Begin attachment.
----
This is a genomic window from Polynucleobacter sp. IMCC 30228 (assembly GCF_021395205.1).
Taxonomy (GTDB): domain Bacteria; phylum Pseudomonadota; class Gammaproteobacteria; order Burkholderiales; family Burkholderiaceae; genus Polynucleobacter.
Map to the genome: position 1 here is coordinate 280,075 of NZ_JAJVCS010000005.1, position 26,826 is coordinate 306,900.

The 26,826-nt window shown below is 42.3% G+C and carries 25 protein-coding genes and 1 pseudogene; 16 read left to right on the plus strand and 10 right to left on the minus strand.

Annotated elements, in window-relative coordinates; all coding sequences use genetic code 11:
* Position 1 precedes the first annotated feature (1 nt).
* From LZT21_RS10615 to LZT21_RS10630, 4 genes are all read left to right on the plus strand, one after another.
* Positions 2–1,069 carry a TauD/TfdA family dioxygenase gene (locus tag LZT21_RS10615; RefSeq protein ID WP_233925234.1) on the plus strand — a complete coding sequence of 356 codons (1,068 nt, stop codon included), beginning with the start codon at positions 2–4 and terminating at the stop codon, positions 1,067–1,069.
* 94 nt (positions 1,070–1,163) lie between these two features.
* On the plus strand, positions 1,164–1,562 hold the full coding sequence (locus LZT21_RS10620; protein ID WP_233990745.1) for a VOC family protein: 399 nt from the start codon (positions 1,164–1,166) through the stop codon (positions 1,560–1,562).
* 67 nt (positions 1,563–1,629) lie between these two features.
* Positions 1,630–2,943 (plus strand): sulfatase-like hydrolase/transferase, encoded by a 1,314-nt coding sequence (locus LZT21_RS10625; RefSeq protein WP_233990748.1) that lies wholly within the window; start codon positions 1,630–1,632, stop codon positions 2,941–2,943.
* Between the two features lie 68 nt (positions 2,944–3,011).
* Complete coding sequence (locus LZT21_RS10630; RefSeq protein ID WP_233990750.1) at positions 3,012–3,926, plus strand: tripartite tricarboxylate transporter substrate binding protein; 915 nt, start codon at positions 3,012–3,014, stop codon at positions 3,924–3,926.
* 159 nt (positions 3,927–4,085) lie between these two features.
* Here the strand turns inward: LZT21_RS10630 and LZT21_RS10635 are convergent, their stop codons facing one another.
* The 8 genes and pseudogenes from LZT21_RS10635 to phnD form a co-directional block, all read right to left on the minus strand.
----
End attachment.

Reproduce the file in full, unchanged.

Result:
This is a genomic window from Polynucleobacter sp. IMCC 30228 (assembly GCF_021395205.1).
Taxonomy (GTDB): domain Bacteria; phylum Pseudomonadota; class Gammaproteobacteria; order Burkholderiales; family Burkholderiaceae; genus Polynucleobacter.
Map to the genome: position 1 here is coordinate 280,075 of NZ_JAJVCS010000005.1, position 26,826 is coordinate 306,900.

The 26,826-nt window shown below is 42.3% G+C and carries 25 protein-coding genes and 1 pseudogene; 16 read left to right on the plus strand and 10 right to left on the minus strand.

Annotated elements, in window-relative coordinates; all coding sequences use genetic code 11:
* Position 1 precedes the first annotated feature (1 nt).
* From LZT21_RS10615 to LZT21_RS10630, 4 genes are all read left to right on the plus strand, one after another.
* Positions 2–1,069 carry a TauD/TfdA family dioxygenase gene (locus tag LZT21_RS10615; RefSeq protein ID WP_233925234.1) on the plus strand — a complete coding sequence of 356 codons (1,068 nt, stop codon included), beginning with the start codon at positions 2–4 and terminating at the stop codon, positions 1,067–1,069.
* 94 nt (positions 1,070–1,163) lie between these two features.
* On the plus strand, positions 1,164–1,562 hold the full coding sequence (locus LZT21_RS10620; protein ID WP_233990745.1) for a VOC family protein: 399 nt from the start codon (positions 1,164–1,166) through the stop codon (positions 1,560–1,562).
* 67 nt (positions 1,563–1,629) lie between these two features.
* Positions 1,630–2,943 (plus strand): sulfatase-like hydrolase/transferase, encoded by a 1,314-nt coding sequence (locus LZT21_RS10625; RefSeq protein WP_233990748.1) that lies wholly within the window; start codon positions 1,630–1,632, stop codon positions 2,941–2,943.
* Between the two features lie 68 nt (positions 2,944–3,011).
* Complete coding sequence (locus LZT21_RS10630; RefSeq protein ID WP_233990750.1) at positions 3,012–3,926, plus strand: tripartite tricarboxylate transporter substrate binding protein; 915 nt, start codon at positions 3,012–3,014, stop codon at positions 3,924–3,926.
* 159 nt (positions 3,927–4,085) lie between these two features.
* Here the strand turns inward: LZT21_RS10630 and LZT21_RS10635 are convergent, their stop codons facing one another.
* The 8 genes and pseudogenes from LZT21_RS10635 to phnD form a co-directional block, all read right to left on the minus strand.